- Consider an implementation partner – The right implementation partner, particularly one who understands your industry, can alleviate much of the burden and downtime associated with implementing a CRM. They should also be able to provide strategic counsel on developing a blueprint that will best support your organization’s strategic goals and delivers business outcomes.
2. Secure stakeholder buy-in and identify an ambassador
Before launching a CRM initiative, identify an ambassador within your organization who will lead the initiative and champion adoption of the CRM platform across the various stakeholders within the organizations. In many cases, this will be someone on the leadership team who communicates the vision and works to gain stakeholder buy-in.
3. Create a transition and change management plan
Many companies make the mistake of waiting to develop a transition and change management plan until the end of the CRM implementation which results in user adoption issues. Prior to adoption, a best practice is to identify key stakeholders within each department or team to be a part of the steering committee or project team. Gather their ideas and feedback at the start of the process and continuously throughout. These key stakeholders will also serve as evangelists. When all voices are taken into account, it helps drive the adoption up during the roll-out phase.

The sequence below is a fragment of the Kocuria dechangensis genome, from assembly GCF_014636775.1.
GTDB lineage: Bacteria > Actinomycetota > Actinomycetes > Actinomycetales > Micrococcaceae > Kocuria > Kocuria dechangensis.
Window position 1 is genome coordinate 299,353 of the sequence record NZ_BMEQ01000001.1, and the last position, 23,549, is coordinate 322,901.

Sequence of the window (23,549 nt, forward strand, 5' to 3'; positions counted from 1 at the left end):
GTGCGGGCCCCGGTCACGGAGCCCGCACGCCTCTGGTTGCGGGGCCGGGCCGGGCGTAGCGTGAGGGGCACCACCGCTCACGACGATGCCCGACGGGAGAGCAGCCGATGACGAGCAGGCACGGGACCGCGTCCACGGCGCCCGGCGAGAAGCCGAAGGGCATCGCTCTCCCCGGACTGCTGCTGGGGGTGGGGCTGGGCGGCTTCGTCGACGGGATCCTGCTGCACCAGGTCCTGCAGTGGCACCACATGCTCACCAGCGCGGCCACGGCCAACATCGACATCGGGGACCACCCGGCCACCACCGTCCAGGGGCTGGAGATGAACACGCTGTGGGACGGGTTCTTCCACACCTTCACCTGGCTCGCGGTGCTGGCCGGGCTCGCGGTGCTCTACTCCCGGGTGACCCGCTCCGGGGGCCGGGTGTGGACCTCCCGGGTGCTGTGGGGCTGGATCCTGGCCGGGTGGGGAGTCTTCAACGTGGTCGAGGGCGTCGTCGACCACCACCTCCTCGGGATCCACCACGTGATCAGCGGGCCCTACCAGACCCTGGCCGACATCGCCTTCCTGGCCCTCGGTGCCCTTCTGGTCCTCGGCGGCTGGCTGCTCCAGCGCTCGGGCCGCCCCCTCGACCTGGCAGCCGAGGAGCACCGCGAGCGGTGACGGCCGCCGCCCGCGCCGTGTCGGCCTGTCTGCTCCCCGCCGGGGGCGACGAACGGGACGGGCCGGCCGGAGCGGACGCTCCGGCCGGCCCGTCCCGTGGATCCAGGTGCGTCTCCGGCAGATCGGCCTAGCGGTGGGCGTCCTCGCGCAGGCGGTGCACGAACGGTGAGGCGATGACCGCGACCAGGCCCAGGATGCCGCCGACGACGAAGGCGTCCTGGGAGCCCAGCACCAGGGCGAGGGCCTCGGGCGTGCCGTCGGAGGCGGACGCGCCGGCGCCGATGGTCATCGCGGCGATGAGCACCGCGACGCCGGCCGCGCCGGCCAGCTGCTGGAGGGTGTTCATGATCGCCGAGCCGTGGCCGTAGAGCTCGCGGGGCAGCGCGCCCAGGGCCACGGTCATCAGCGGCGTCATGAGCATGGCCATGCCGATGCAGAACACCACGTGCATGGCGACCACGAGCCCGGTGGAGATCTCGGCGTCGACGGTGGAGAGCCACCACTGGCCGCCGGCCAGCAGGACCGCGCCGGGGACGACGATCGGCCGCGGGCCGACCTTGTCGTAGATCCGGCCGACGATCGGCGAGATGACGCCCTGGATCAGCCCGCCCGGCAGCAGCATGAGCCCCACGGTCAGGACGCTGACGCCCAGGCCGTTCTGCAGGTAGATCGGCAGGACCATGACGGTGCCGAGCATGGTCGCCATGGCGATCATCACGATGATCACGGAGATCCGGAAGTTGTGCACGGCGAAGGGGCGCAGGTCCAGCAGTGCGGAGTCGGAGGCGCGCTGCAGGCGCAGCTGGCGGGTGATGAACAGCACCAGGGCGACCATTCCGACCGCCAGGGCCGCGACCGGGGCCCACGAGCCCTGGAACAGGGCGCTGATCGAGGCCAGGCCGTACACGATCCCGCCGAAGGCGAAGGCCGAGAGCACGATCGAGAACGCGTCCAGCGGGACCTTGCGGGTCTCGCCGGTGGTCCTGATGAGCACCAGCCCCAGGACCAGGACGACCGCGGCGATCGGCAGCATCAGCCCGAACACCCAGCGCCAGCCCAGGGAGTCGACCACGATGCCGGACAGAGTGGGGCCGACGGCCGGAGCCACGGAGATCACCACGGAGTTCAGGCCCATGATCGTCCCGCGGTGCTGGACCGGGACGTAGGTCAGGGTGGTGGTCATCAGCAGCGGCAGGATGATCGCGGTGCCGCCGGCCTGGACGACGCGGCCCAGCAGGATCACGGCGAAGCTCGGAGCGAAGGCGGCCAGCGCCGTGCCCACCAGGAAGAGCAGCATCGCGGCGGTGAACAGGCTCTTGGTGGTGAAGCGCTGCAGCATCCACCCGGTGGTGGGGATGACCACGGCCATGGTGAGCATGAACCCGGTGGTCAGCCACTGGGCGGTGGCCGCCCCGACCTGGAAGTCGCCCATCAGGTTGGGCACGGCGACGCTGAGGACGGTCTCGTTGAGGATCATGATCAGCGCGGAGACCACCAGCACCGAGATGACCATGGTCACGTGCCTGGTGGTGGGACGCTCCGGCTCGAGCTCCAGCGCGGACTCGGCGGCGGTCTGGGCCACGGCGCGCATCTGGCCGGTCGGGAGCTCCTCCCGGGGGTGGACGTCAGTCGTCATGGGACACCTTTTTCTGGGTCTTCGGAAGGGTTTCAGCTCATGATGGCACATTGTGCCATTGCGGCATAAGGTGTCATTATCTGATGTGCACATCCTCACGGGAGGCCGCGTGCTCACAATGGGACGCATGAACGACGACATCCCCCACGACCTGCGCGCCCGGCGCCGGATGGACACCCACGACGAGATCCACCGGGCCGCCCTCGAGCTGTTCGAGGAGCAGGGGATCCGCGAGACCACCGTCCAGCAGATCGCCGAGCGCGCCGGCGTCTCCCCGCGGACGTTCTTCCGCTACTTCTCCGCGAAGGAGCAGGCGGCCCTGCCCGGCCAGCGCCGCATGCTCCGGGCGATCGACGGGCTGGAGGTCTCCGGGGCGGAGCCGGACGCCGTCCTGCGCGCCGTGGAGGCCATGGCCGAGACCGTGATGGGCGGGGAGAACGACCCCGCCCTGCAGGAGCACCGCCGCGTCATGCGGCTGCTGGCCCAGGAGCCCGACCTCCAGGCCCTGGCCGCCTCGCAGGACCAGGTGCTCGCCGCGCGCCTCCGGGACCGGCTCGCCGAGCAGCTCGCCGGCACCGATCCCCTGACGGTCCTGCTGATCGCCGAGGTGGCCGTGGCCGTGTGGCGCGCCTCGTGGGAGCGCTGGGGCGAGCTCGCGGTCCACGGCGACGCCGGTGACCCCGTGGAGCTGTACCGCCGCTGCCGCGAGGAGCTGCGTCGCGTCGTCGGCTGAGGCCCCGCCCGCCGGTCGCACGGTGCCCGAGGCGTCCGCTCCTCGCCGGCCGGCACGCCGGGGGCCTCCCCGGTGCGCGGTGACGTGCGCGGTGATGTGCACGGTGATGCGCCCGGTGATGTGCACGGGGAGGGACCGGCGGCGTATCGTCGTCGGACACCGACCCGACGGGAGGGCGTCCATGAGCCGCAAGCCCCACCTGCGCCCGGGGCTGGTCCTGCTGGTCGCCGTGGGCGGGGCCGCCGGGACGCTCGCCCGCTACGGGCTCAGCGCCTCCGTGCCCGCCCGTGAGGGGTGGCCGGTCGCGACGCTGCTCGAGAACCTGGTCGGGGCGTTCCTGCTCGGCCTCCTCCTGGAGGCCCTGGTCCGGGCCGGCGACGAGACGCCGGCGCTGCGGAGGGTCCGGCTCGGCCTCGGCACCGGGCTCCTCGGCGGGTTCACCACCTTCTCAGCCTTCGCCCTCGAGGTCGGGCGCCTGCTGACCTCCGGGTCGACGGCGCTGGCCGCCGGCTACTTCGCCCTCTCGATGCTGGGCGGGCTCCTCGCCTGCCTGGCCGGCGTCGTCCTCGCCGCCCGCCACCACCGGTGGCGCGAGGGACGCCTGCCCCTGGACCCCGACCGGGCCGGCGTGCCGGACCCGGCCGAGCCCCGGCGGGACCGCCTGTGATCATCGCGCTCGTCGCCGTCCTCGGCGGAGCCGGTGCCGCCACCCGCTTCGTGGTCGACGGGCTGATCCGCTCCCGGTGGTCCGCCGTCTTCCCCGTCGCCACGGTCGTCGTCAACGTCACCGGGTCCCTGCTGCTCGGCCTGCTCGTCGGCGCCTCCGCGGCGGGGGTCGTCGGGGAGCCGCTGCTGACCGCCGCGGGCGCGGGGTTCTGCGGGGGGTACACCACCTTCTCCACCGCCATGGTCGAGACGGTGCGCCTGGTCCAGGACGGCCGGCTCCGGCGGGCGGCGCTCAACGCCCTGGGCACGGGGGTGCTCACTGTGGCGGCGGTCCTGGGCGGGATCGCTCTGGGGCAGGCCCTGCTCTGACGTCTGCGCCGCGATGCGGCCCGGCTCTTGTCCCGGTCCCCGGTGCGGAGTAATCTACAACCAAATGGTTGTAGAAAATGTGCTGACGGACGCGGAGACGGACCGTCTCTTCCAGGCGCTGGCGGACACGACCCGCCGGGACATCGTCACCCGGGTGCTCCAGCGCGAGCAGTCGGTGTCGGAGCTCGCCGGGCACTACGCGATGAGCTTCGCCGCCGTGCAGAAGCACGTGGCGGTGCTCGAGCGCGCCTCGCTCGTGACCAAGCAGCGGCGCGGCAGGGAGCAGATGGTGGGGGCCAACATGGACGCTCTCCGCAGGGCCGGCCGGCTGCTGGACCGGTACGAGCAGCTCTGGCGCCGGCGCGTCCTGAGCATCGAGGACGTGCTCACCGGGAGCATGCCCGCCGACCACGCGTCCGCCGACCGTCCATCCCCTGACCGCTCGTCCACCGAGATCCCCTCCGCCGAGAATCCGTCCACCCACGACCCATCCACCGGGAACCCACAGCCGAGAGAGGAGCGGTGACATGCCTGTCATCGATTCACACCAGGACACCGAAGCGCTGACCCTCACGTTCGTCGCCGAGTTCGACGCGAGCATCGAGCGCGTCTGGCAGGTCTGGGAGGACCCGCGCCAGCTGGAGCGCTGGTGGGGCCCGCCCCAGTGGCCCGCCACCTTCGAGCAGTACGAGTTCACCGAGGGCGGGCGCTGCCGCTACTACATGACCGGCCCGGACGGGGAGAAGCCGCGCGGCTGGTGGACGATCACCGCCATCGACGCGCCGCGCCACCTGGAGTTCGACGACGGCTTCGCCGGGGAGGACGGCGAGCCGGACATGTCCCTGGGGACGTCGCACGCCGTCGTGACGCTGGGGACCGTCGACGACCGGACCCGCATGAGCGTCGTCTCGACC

During the implementation phase, invest time in creating a training plan and supporting materials. Keep in mind, training is not a one-and-done instance. It will be something that will need to be revisited, particularly as updates and feature enhancements are rolled out. Training is critical to overall adoption and must be a priority.
4. Iterate delivery capabilities
When implementing your CRM, it’s important to be nimble. An iterative and agile methodology is favorable to an “all-in-at-once” or “big-bang” approach when executing your CRM program. This is where many organizations run into issues as it can lead to failure to launch as a result of trying to achieve perfection or trying to implement too much at once. What works today may not work tomorrow, and a phased approach positions you to iterate and perfect as you go. This is also where your internal ambassador can guide the CRM team to make realistic scoping and roadmap decisions.
5. Foster collaboration between business and IT
If your CRM initiative is simply viewed as an IT project, then you’ve already failed. A CRM will touch nearly every nuance of your business and serve as the foundation for supporting business goals and outcomes, and so it must be a company-wide initiative, not something that falls squarely on the IT department’s shoulders.
Your CRM can deliver tremendous value to your business with the right planning and implementation. Research has shown that ROI for businesses with a properly integrated CRM solution can range from approximately $2.50 to $5.60 on every dollar invested. More importantly, however, CRM is at the bedrock of digital transformation and delivering a transformative stakeholder experience –– something businesses can’t afford not to do into today’s competitive landscape.